Their mission around Jupiter complete, Pegasus embarks on the long journey to Saturn . However, Pearson's condition continues to worsen, weakening him severely. Upon arriving at Saturn, Pegasus enters orbit around Titan, where they release a robotic probe to collect samples, however the probe malfunctions and is lost. Leaving Titan, Pegasus is placed in an orbit in the Cassini division, where Sulman performs a spacewalk to collect a fragment of Saturn's rings. However during her spacewalk, Pearson dies. Subsequently, the remaining crew cut off communications with Earth for a whole day while they mourn Pearson and decide what to do next. During this period, Kirby floats the body of Pearson into the rings of Saturn. Upon restoring contact, the crew reveals that they have decided to continue the mission (in the US version, they decide to return home), and they leave for Pluto shortly afterwards.

Arriving at Pluto, Kirby and Grigorev land on the surface in the lander Clyde, where they set up a telescope array to detect exoplanets, which they had modified on their journey from Saturn to Pluto, and the telescope is pointed at Earth for a calibration test. Before leaving Pluto, Kirby and Grigorev perform a short memorial service for astronauts who have died in the pursuit of space exploration, including Pearson, who was intended to land on Pluto with them. Clyde later ascends and docks with Pegasus. On the way back to Earth, they rendezvous with a fictional long-period comet, Yano-Moore. Lessard and Sulman pilot the lander Messier to collect samples, but during their excursion, the nucleus of the comet breaks apart, sending high-speed debris towards Pegasus, severely damaging the ship, and injuring Grigorev, who was hit by a comet fragment that had pierced the hull. Unable to contact the damaged Pegasus, Lessard and Sulman abandon Messier and spacewalk to the airlock. After performing emergency surgery on Grigorev, the three able astronauts repair Pegasus and commence on the final journey home. Finally, after six years away, Pegasus arrives back at Earth.

The programme is narrated by David Suchet.


  • Tom Kirby (played by Martin McDougall) - mission commander. American citizen.
  • John Pearson (played by Mark Dexter) - flight medic. British citizen.
  • Yvan Grigorev (played by Rad Lazar) - flight engineer. Russian citizen.
  • Nina Sulman (played by Michelle Joseph) - exobiologist. British citizen.
  • Zoë Lessard (played by Joanne McQuinn) - geologist. Canadian citizen.

Also, several members of Mission Control, most notably:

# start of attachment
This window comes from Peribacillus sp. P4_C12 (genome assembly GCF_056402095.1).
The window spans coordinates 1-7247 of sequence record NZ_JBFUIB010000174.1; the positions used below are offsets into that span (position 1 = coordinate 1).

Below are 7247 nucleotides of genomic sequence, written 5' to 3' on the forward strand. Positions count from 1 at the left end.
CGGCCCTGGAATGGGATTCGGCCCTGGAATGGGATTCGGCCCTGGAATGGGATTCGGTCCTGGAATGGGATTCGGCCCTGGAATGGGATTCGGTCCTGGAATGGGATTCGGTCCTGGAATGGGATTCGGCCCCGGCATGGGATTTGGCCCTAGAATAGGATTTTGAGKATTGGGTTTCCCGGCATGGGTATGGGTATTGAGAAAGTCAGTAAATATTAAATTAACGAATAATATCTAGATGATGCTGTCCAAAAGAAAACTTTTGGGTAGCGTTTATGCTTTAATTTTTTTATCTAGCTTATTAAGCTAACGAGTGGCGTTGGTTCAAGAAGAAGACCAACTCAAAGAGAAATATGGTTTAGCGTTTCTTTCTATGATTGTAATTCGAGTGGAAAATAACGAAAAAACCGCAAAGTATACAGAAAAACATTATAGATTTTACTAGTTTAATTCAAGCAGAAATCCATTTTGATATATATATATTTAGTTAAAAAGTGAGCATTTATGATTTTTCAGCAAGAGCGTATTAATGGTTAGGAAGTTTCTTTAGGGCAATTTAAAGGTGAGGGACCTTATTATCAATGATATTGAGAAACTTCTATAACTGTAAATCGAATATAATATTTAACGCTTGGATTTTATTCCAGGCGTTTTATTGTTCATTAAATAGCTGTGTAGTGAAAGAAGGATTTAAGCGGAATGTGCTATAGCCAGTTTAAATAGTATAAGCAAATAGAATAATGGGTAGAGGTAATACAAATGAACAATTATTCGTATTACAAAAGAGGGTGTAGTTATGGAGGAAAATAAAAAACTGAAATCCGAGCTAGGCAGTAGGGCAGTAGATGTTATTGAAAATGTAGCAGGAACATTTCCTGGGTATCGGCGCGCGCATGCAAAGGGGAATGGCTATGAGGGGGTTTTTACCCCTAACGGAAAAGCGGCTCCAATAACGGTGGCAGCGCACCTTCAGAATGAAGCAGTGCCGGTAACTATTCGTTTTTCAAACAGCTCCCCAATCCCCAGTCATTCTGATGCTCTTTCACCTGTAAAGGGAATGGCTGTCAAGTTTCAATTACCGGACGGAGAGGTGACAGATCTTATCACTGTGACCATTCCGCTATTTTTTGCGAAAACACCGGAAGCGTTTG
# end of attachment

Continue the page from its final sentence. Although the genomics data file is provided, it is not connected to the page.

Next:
• Fred Duncan (played by Colin Stinton) – flight director. Canadian citizen.
  • Alex Lloyd (played by Mark Tandy) - mission scientist. British citizen.
  • Claire Granier (played by Hélène Mahieu) - flight surgeon. French citizen.
  • Isabel Liu (played by Lourdes Faberes) - flight dynamics officer.[3]


The film had initially been titled Walking with Spacemen[4] due to the involvement of Tim Haines, the creator of the Walking with Dinosaurs series. This title was eventually dropped as Space Odyssey had little in common with the Walking with . . . series. To prepare them for the roles, the actors undertook basic cosmonaut training at Star City with the Russian space program. Many scenes were shot in simulated zero-gravity aboard a Russian Ilyushin Il-76 aircraft. Backgrounds of the spacecraft interior were later digitally composited in.

The series DVD describes the selection of locations in the Atacama Desert, Chile to represent both Venus and Mars. Weather conditions troubled production, needing to be overcast for Venus,[5] but cloudless for Mars.[6]

The fate of the Titan probe was deliberately ambiguous to prevent any conflicts with the findings of the then imminent landing of the Huygens probe.

The film's score was written by American composer Don Davis, who wrote the music for the Matrix trilogy.

Tie-in book

BBC Books published a book written by Christopher Riley with the same title as the UK version of Space Odyssey. It was based on the fictional diary entries of the ground staff and crew on Pegasus, with supplementary factual information on the planets they visited and the real robotic missions which have explored them through history. It is illustrated with specially commissioned digital still images and screenshots taken from the drama.

See also


  1. ^ "2005 Winners". The Sir Arthur Clarke Awards. Archived from the original on 15 May 2008. Retrieved 5 December 2008.
  2. ^ Alex Lloyd: "I first read of a manned Jupiter mission in Arthur C. Clarke's novel 2010 when I was a boy; little did I know I'd be involved... some 40 years later."
  3. ^ "The ultimate journey of human exploration comes to BBC One November 2004" (PDF). BBC. 2004.
  4. ^ "Space exploration underway with BBC Worldwide, Discovery and ProSieben". BBC Worldwide Press Office. 26 March 2003. Retrieved 16 February 2008. Cite journal requires |journal= (help)
  5. ^ Narrator: "Ideally, we needed a cloudy desert to film our Venus exploration scenes."
  6. ^ Associate Producer: "Another day on Mars... a bit of cloud, which we could have had for Venus, but didn't."

External links

  • Space Odyssey homepage
  • BBC Press Pack
  • Space Odyssey: Voyage to the Planets at IMDb